svc_queueclose() could wake up too much threads
In some cases we could have a lot of threads (hundreds) sleeping in svc_poll() and waiting for new work at the pool->p_req_cv condition variable. Here:
2033 /* 2034 * Count us as asleep, mark this thread as safe 2035 * for suspend and wait for a request. 2036 */ 2037 pool->p_asleep++; 2038 timeleft = cv_reltimedwait_sig(&pool->p_req_cv, 2039 &pool->p_req_lock, pool->p_timeout, TR_CLOCK_TICK);
This could easily happen, for example when you have hundreds clients calling NFS operations serialized, with short delays between the NFS calls. This is even easier to observe with very fast NFS operations, like NFS NULL.
In this scenario, when one client disconnects and svc_queueclose() is called, we might end up waking up all those sleeping threads:
2339 /* 2340 * Wakeup threads sleeping in svc_poll() so that they 2341 * unlink from the transport 2342 */ 2343 mutex_enter(&xprt->xp_pool->p_req_lock); 2344 cv_broadcast(&xprt->xp_pool->p_req_cv); 2345 mutex_exit(&xprt->xp_pool->p_req_lock);
We are waking up all sleeping threads, because we have no other way how to wake the only thread (or few threads) attached to the transport we are just closing.
We are waking up threads for one reason only: so they can disconnect from the transport and the transport could be properly closed and destroyed.
The problem with such waking up is that several hundreds of threads are woken up just so they find they have nothing to do (because they are not attached to the closing transport). After that they immediately go back to sleep.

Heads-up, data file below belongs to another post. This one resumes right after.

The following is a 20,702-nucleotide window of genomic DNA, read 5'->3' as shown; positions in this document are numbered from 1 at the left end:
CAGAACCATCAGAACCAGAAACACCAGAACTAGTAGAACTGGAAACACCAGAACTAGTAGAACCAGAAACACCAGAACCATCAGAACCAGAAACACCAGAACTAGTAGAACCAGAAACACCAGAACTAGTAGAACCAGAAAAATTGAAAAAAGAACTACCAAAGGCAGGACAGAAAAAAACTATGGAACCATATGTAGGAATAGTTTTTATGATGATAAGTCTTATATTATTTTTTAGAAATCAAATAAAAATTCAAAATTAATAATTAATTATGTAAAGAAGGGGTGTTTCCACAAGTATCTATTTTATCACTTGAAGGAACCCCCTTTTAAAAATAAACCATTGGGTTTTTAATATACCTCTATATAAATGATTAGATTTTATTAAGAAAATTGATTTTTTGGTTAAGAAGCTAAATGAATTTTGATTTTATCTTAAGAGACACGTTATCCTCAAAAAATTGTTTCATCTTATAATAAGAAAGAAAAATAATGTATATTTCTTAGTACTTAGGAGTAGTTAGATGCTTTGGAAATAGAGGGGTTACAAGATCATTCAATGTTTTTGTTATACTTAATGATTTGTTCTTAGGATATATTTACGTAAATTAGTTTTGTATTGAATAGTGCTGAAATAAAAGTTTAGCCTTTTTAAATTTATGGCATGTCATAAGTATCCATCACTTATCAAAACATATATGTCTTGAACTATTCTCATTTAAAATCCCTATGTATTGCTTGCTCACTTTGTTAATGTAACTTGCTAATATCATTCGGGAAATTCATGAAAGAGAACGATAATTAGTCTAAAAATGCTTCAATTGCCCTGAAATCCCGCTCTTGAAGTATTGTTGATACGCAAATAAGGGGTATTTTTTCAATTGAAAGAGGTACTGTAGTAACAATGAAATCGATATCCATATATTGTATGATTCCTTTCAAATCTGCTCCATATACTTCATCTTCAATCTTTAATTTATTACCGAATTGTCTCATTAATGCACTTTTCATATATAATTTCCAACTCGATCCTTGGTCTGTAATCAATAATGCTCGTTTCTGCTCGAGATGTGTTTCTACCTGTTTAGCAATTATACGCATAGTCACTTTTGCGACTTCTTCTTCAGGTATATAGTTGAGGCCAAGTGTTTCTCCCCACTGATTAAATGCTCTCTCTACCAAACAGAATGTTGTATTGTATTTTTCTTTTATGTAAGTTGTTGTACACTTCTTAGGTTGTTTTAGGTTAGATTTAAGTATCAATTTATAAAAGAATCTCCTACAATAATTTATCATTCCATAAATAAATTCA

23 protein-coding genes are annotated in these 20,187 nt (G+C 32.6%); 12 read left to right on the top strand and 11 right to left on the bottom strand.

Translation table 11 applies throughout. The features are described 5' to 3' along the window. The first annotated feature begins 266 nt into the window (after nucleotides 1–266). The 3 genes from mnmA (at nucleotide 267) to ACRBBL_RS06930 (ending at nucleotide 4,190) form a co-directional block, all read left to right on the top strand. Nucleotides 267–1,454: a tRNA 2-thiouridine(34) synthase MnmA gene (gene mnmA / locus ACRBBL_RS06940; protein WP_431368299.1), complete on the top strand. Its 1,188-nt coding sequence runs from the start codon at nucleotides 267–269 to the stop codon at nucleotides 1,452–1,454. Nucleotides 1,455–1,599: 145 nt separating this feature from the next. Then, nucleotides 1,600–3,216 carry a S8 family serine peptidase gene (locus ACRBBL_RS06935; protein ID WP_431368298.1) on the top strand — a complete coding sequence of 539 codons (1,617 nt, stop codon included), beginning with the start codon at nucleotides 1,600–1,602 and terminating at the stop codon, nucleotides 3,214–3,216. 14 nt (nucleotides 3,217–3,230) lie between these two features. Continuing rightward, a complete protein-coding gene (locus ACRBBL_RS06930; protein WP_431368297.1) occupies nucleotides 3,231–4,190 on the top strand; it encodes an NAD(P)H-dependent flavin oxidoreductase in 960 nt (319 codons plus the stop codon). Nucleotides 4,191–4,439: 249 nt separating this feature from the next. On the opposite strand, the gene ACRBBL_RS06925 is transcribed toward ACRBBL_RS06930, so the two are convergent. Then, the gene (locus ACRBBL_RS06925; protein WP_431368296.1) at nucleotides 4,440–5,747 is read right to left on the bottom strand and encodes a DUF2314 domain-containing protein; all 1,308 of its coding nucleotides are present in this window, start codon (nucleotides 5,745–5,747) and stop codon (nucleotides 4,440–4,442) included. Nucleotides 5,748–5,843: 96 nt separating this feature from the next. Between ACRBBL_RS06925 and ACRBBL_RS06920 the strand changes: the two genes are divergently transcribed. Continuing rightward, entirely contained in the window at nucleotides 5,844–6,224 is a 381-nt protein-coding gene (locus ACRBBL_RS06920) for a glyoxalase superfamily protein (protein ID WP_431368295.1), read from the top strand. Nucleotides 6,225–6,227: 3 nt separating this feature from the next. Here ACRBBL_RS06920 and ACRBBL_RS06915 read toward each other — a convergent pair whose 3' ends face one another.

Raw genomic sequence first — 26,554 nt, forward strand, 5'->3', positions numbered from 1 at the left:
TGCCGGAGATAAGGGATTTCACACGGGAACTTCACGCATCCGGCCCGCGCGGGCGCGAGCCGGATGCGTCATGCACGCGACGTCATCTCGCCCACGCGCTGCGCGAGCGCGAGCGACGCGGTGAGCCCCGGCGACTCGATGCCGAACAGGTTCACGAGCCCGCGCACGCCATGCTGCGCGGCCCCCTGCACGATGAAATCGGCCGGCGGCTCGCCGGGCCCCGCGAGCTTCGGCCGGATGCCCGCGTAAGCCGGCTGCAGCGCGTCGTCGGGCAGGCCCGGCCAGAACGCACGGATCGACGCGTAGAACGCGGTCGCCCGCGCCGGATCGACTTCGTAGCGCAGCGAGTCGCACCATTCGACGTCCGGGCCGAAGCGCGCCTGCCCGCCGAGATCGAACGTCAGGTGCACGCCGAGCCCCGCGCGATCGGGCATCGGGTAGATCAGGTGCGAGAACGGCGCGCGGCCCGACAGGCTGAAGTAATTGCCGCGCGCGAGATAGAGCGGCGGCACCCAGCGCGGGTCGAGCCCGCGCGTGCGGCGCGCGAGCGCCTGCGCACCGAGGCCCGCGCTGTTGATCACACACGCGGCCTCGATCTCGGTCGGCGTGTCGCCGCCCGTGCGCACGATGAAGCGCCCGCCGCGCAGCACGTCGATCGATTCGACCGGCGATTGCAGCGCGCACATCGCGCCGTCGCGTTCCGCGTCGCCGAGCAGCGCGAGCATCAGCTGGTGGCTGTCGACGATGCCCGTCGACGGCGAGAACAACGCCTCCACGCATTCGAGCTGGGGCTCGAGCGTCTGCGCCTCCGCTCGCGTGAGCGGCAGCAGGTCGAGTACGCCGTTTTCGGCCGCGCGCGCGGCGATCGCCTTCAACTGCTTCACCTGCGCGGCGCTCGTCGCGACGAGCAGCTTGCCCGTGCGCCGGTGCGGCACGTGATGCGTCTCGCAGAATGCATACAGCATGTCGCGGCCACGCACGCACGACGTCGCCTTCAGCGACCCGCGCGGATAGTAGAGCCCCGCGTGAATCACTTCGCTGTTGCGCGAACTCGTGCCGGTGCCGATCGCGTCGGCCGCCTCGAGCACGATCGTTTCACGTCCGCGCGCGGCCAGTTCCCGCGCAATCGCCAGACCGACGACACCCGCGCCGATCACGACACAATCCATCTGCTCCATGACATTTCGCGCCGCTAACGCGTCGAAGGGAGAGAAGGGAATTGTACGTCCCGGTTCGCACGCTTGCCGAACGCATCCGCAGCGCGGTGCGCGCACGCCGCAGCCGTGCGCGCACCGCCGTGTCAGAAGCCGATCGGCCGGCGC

It is well known that waking up many threads for no reason using cv_broadcast() is causing huge performance penalty and it should be avoided when possible.
We saw this issue at a customer (please see attached customer.svg file with the flame graph) where we see that more than 22% of the time is spent spinning in cv_reltimedwait_sig().
The problem is also visible in the crash dump file we have from the customer. There is a lot of runnable threads (waiting for CPU) in cv_reltimedwait_sig() and few others just running on CPU (plus 50 threads waiting in cv_reltimedwait_sig(); these are the threads just recently returned back to sleep):
> ::stacks -m rpcmod -c cv_reltimedwait_sig THREAD STATE SOBJ COUNT ffffff439b1c3080 RUN <NONE> 283 swtch+0x141 cv_timedwait_sig_hires+0x39d cv_reltimedwait_sig+0x4f svc_poll+0x1f2 svc_run+0x16e svc_do_run+0x8e nfssys+0xf1 dtrace_systrace_syscall32+0xe4 _sys_sysenter_post_swapgs+0x149 ffffff439dc680c0 SLEEP CV 50 swtch+0x141 cv_timedwait_sig_hires+0x39d cv_reltimedwait_sig+0x4f svc_poll+0x1f2 svc_run+0x16e svc_do_run+0x8e nfssys+0xf1 dtrace_systrace_syscall32+0xe4 _sys_sysenter_post_swapgs+0x149 ffffff439f9c5060 ONPROC <NONE> 1 0 default_lock_delay+0x3f mutex_vector_enter+0xcc cv_timedwait_sig_hires+0x3c9 cv_reltimedwait_sig+0x4f svc_poll+0x1f2 svc_run+0x16e svc_do_run+0x8e nfssys+0xf1 dtrace_systrace_syscall32+0xe4 _sys_sysenter_post_swapgs+0x149 ffffff439e0fd500 ONPROC <NONE> 1 0xb _resume_from_idle+0xec cv_timedwait_sig_hires+0x39d cv_reltimedwait_sig+0x4f svc_poll+0x1f2 svc_run+0x16e svc_do_run+0x8e nfssys+0xf1 dtrace_systrace_syscall32+0xe4 _sys_sysenter_post_swapgs+0x149 >
We were also able to reproduce the issue in our lab (see attached lab.svg flame graph).